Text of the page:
A couple of weeks ago some friends and I drove up north of the city to play paintball. We met at a large property with a lot of tress and natural obstacles and got started. I had only played paintball once before and honestly I wasn’t that good. I started with a lot of confidence – gained from playing so many military video games – but when it came to actually playing, I would get scared. I would feel my heartbeat in my head as I looked around; I panicked and started to wonder where the enemy would show up.
After getting out in a few games, I realized that my inexperience had led me to form a bad habit. Because my team was regularly on the losing end, it was normal for me to be faced with two or more opponents shooting at me. I would begin to feel stressed and do something which I felt was natural: fall on my back. I would try to keep firing, but as soon as I was in this position, I would be done for.
When I had done this a few times, I started to think how I could be smarter. Falling on my back made me look weak, restricted me from moving, presented a larger target, and made me more inaccurate. Earlier in the day, however, I was faced with an opponent who – after being shot at – laid on his stomach and proceeded to get me out. All at once my military-video-game-training came back to me and I knew what I had to do.
When I would feel overwhelmed, I needed to fall forward and go prone.
In the military, going “prone” is simply a position where you lay on your stomach and continue to fire your weapon. This is a good position tactically because it not only makes you a smaller target, you become more accurate because you get stability from the ground.
I began to practice this new method and by the last game, going prone was the new natural reaction – and best of it all it allowed me to shoot one of my friends. It left a huge welt!
Later on when I got home, I started to think about the parallels between paintball and real life.
Like paintball, I’m often in situations where I’m feeling overwhelmed. It feels like life is teaming up on me and I worry that I’m about to get out. In these times, it feels perfectly normal to do the equivalent of falling on my back. I think I’m still in the game, but in reality I’m allowing negativity and pessimism to creep in. Even though I’m not in the best position possible, it feels like I’m being realistic.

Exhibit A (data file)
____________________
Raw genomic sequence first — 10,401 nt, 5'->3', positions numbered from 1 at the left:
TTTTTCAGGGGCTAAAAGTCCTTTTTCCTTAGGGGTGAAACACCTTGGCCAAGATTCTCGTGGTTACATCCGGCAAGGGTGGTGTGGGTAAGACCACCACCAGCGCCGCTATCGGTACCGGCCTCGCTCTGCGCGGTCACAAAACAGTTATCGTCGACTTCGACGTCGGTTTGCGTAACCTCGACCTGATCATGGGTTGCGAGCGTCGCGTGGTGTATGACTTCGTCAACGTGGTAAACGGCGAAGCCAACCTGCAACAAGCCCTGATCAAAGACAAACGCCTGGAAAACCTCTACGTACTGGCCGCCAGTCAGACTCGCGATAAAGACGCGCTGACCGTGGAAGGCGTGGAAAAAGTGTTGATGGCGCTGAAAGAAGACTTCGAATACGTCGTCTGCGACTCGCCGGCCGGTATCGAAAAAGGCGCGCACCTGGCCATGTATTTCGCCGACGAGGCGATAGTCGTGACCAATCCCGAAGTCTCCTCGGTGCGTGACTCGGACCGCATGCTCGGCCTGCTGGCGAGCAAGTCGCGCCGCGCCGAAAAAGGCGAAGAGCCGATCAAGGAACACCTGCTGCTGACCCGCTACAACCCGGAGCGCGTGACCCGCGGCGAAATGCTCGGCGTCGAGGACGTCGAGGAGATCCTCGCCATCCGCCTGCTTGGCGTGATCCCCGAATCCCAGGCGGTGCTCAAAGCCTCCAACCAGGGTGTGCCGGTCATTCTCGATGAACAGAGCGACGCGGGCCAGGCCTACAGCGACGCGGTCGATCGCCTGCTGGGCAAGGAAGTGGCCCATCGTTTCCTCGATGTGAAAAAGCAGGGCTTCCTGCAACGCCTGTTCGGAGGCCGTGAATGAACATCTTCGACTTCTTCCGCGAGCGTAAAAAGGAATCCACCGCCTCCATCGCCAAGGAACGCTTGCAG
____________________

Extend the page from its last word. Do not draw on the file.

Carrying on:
Like in paintball, I now believe that there’s another way to approach hard times.
Here are 4 practical ways which I have found help me fall forward in life:
1) Understand that whenever I fall on my back, I’m making a choice.
Beating myself up after a bad choice or just being negative or being negative feels like the natural thing to do. Everyone around me is doing it. But it’s not the only choice. There’s no reason I need to face my circumstances from a position of weakness instead of strength. This isn’t in the rule book! When I feel stressed, I can choose to double-down by becoming wiser and more strategic.
2) Assume victory, not defeat.
When I was growing up, I often prided myself on not being optimistic or pessimistic. I transcended those states because I was a realist! In reality, I was often a pessimist who just made really good arguments about why life was bad.
I now believe that both pessimism aren’t that helpful. To me, they assume the worst. Bert Jacobs, one of the founders of the Life is Good brand, said this:
“Optimism doesn’t ignore that bad things happen. It says the best way to overcome obstacles is to focus on opportunity.”
3) Hit the pause button
I’ve been listening to a history podcast about the first World War (Link). One of the interesting aspects that the narrator explored was difference between new recruits and experienced fighters. Up until that point, most countries would typically have smaller, professional armies composed of career soldiers. But because this war started so quickly, the majority of the soldiers were actually farmers, shopkeepers, teachers, etc.. When artillery was first introduced, the shelling was so disturbing that new recruits simply ran off, unable to cope with their panic. This was at a time when simply putting a finger out of your trench would have 12 enemy guns shooting at you. Running off ended many soldiers lives.
While most of our stresses will not involve life or death and won’t be as dramatic, there’s still a lesson to be learned. Panic is dangerous. It not only leads you to make foolish decisions, it has a way of spreading to those around you. When I’m faced with a hard circumstance, I typically just need to slow down and hit the pause button. I typically don’t need to act at that very moment and pausing can often bring good perspective. There’s no need to make a rookie mistake that can threaten to reverse my progress.
In battle, soldiers will avoid facing their opponents head on. Instead, they’ll try to get better positioning – hitting the enemy from higher ground or from the sides.When I’m stressed, it’s often because I’m trying to fight a circumstance head on. What I really need to do is to find a different position. I need to try something new.
Don’t expect to get different results by doing the same things you’ve always done.
Finding a new position also gives me more opportunities. Staying where I am is often perceived as better because I’m comfortable. But opportunities don’t just fall in my lap. I have to go after them. Occasionally something good might cross my path, but in general, I will miss out on the best that life has to offer if I just wait around scared.
Training yourself to fall forward in adverse circumstances will be difficult at first, but the more you do it, the more natural it will feel, and the more growth you’ll see.